One artist, one studio —Part 3
Artist studios are both workplaces and places of study, spaces where an artist’s momentary passions are made visible, where abandoned works and works in progress are heaped together, regardless of whether they will eventually be realized or left behind for good.
Studios reflect the lives of artists — so much so that some decide to live in the space they work — and they mirror their characters, their methodology, their style: some are almost obsessively tidy, others look like they’ve been struck by a tornado.
Since the first artist studios opened in the Middle Ages, little has changed. The studio remains a space of experimentation and learning, where artists pass down their skills to their assistants.
A large number of assistants is indicative of the artist’s notoriety; people acting as trilingual assistants, representatives, web developers and community managers are often indispensable to the practices of superstar artists. Instagram abounds with pictures of the world’s biggest collectors visiting the studios of artists such as Anish Kapoor, Joana Vasconcelos, or Anselm Kiefer.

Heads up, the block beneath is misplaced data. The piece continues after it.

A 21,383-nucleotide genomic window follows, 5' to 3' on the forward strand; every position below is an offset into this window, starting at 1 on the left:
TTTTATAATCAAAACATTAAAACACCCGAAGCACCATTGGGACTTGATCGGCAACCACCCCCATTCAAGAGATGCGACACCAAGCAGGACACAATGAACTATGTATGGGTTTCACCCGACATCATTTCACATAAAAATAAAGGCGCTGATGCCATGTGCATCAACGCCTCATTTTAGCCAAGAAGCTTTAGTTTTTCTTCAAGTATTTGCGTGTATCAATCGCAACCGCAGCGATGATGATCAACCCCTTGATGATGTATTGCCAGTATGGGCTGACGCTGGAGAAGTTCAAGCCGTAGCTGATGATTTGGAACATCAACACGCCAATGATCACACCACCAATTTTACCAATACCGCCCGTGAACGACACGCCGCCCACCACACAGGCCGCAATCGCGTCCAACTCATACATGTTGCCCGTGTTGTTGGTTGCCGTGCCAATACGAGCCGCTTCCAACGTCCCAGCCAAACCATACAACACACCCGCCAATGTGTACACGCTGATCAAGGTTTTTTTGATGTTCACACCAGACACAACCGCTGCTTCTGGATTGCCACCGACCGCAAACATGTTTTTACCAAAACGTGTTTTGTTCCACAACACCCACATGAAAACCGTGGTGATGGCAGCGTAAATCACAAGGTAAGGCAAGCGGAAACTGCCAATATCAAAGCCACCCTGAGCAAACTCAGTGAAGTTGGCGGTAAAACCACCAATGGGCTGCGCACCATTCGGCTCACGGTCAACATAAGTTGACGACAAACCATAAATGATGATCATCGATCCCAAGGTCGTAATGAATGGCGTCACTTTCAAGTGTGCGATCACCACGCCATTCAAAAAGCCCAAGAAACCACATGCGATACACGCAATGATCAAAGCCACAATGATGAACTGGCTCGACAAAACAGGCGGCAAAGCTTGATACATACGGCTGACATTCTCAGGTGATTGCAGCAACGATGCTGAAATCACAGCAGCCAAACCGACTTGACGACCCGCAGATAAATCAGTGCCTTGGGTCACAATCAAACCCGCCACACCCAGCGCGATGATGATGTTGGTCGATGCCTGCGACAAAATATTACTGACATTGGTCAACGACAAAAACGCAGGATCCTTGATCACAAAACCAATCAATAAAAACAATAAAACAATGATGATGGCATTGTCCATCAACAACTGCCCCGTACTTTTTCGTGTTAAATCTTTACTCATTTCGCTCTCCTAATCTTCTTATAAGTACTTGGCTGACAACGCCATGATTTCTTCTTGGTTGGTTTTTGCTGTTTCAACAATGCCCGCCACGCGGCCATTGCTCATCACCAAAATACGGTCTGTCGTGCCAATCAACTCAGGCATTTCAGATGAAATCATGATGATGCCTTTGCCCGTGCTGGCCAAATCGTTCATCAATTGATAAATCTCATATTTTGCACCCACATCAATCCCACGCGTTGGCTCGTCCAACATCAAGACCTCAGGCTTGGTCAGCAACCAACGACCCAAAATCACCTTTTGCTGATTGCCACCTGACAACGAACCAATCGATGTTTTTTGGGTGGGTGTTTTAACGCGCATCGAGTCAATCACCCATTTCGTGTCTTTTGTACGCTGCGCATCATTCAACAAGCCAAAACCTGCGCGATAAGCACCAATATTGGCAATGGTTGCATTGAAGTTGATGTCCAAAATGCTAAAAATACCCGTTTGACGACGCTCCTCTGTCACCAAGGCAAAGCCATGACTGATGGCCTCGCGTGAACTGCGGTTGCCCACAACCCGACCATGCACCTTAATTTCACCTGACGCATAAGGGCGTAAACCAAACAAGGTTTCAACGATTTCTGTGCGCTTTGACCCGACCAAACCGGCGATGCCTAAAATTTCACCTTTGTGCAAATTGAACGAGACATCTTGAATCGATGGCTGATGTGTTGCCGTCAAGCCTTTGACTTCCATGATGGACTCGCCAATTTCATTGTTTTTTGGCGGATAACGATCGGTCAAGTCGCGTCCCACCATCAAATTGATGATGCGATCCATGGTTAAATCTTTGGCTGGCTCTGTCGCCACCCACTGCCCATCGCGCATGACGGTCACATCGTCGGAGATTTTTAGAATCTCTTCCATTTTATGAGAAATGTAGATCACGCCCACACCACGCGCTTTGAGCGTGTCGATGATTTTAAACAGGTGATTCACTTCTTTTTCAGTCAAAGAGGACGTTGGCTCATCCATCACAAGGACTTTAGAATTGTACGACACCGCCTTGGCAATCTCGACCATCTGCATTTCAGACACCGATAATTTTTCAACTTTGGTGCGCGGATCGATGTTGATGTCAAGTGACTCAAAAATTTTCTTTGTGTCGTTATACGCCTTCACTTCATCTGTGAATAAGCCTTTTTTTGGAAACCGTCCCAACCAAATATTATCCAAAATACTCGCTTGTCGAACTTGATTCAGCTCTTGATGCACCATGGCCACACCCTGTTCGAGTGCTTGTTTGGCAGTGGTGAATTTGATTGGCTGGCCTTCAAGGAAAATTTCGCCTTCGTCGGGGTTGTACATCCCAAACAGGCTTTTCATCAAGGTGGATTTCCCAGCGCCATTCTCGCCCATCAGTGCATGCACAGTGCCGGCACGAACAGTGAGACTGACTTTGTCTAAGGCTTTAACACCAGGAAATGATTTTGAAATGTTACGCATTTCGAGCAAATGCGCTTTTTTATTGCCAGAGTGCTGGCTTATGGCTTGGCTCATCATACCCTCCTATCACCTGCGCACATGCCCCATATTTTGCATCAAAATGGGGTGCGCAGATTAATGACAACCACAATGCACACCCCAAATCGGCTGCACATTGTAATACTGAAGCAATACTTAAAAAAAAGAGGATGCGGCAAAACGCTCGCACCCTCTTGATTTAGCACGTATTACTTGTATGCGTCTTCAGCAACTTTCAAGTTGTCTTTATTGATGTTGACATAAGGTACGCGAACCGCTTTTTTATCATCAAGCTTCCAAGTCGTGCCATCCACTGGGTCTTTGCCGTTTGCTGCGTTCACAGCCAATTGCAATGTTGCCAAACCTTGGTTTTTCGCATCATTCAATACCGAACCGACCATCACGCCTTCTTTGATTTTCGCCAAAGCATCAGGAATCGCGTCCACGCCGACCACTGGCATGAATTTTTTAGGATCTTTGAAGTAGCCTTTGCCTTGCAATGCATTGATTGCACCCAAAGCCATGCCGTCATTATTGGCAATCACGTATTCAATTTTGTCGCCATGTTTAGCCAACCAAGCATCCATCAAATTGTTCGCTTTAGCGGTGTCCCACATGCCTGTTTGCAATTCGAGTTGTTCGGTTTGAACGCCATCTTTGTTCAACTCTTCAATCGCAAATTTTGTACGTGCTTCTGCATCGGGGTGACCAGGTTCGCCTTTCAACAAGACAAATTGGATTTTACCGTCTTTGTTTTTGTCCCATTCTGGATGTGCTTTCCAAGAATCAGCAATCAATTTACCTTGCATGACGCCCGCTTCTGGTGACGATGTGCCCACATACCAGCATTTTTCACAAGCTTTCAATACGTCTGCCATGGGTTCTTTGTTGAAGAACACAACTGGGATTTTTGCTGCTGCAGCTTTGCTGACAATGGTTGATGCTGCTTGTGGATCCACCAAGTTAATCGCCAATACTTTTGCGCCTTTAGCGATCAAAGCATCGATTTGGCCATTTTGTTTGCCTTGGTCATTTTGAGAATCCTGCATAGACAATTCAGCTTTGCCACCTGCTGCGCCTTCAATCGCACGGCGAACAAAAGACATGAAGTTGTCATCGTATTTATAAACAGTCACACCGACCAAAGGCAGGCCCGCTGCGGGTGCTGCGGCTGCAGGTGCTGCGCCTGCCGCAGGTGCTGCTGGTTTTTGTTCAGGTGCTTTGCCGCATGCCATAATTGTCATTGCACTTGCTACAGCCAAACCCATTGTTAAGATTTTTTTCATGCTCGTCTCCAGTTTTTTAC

From Lahore to Alger, Tel Aviv, Singapore, Paris and London, with detours in Delhi, Guadalajara and Toronto, our series “One artist — One Studio” will open the doors to the workspaces of some of the most exciting international artists, allowing us to see their works in situ, get an insight into their working process and talk to them about their upcoming creative projects.